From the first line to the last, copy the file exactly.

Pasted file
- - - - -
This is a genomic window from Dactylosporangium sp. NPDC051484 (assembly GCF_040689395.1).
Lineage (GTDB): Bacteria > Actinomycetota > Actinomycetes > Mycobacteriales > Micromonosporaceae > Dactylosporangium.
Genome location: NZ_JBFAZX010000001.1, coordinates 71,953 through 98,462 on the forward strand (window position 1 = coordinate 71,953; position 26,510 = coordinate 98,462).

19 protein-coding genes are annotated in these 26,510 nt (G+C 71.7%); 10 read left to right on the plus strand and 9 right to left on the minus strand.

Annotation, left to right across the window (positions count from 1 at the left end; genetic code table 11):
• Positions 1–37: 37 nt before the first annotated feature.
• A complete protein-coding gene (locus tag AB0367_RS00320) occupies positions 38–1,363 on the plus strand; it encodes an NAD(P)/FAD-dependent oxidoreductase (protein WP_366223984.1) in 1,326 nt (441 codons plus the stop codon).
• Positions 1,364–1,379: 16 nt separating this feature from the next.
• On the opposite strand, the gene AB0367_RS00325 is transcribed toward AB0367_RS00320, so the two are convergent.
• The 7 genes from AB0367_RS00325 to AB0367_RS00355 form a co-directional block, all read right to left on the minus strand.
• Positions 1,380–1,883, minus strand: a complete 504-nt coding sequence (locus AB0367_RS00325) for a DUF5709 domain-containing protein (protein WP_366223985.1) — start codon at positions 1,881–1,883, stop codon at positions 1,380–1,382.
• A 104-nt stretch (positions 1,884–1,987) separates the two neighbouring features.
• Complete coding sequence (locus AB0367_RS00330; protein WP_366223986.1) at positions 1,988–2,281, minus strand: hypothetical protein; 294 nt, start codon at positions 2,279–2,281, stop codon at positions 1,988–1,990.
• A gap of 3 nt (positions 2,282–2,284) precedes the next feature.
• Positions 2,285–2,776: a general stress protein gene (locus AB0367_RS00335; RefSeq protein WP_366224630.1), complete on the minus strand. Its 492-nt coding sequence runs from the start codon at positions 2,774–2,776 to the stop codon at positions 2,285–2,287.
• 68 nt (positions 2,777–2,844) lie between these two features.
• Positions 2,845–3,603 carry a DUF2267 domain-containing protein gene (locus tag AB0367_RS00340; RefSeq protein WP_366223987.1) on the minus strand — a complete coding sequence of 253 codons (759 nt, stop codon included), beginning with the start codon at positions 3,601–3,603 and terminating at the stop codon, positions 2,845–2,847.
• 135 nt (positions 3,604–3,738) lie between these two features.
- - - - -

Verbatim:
This is a genomic window from Dactylosporangium sp. NPDC051484 (assembly GCF_040689395.1).
Lineage (GTDB): Bacteria > Actinomycetota > Actinomycetes > Mycobacteriales > Micromonosporaceae > Dactylosporangium.
Genome location: NZ_JBFAZX010000001.1, coordinates 71,953 through 98,462 on the forward strand (window position 1 = coordinate 71,953; position 26,510 = coordinate 98,462).

19 protein-coding genes are annotated in these 26,510 nt (G+C 71.7%); 10 read left to right on the plus strand and 9 right to left on the minus strand.

Annotation, left to right across the window (positions count from 1 at the left end; genetic code table 11):
• Positions 1–37: 37 nt before the first annotated feature.
• A complete protein-coding gene (locus tag AB0367_RS00320) occupies positions 38–1,363 on the plus strand; it encodes an NAD(P)/FAD-dependent oxidoreductase (protein WP_366223984.1) in 1,326 nt (441 codons plus the stop codon).
• Positions 1,364–1,379: 16 nt separating this feature from the next.
• On the opposite strand, the gene AB0367_RS00325 is transcribed toward AB0367_RS00320, so the two are convergent.
• The 7 genes from AB0367_RS00325 to AB0367_RS00355 form a co-directional block, all read right to left on the minus strand.
• Positions 1,380–1,883, minus strand: a complete 504-nt coding sequence (locus AB0367_RS00325) for a DUF5709 domain-containing protein (protein WP_366223985.1) — start codon at positions 1,881–1,883, stop codon at positions 1,380–1,382.
• A 104-nt stretch (positions 1,884–1,987) separates the two neighbouring features.
• Complete coding sequence (locus AB0367_RS00330; protein WP_366223986.1) at positions 1,988–2,281, minus strand: hypothetical protein; 294 nt, start codon at positions 2,279–2,281, stop codon at positions 1,988–1,990.
• A gap of 3 nt (positions 2,282–2,284) precedes the next feature.
• Positions 2,285–2,776: a general stress protein gene (locus AB0367_RS00335; RefSeq protein WP_366224630.1), complete on the minus strand. Its 492-nt coding sequence runs from the start codon at positions 2,774–2,776 to the stop codon at positions 2,285–2,287.
• 68 nt (positions 2,777–2,844) lie between these two features.
• Positions 2,845–3,603 carry a DUF2267 domain-containing protein gene (locus tag AB0367_RS00340; RefSeq protein WP_366223987.1) on the minus strand — a complete coding sequence of 253 codons (759 nt, stop codon included), beginning with the start codon at positions 3,601–3,603 and terminating at the stop codon, positions 2,845–2,847.
• 135 nt (positions 3,604–3,738) lie between these two features.